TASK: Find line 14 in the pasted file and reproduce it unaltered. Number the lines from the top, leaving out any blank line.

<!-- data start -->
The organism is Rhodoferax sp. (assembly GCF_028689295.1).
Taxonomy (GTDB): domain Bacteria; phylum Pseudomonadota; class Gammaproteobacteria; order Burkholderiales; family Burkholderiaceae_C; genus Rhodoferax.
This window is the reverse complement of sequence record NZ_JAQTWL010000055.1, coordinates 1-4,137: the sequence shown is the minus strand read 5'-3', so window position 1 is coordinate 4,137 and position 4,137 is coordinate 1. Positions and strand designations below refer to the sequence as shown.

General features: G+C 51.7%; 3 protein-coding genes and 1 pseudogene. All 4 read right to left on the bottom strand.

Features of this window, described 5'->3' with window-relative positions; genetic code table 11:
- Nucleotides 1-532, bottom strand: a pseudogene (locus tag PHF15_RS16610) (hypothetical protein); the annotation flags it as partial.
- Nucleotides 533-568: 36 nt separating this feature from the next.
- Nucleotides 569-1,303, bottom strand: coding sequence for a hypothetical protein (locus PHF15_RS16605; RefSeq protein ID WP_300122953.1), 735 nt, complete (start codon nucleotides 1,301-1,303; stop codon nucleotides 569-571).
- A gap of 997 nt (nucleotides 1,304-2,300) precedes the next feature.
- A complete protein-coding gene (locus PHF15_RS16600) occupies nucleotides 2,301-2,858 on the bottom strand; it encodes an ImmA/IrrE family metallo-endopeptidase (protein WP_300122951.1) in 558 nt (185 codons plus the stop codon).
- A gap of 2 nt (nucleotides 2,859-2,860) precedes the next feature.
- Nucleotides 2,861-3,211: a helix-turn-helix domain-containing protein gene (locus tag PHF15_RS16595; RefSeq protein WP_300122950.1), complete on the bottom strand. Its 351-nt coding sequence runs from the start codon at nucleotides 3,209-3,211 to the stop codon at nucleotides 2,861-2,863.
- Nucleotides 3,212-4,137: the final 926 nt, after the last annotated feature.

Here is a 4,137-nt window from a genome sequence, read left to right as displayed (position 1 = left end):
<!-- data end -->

Here is a 4,137-nt window from a genome sequence, read left to right as displayed (position 1 = left end):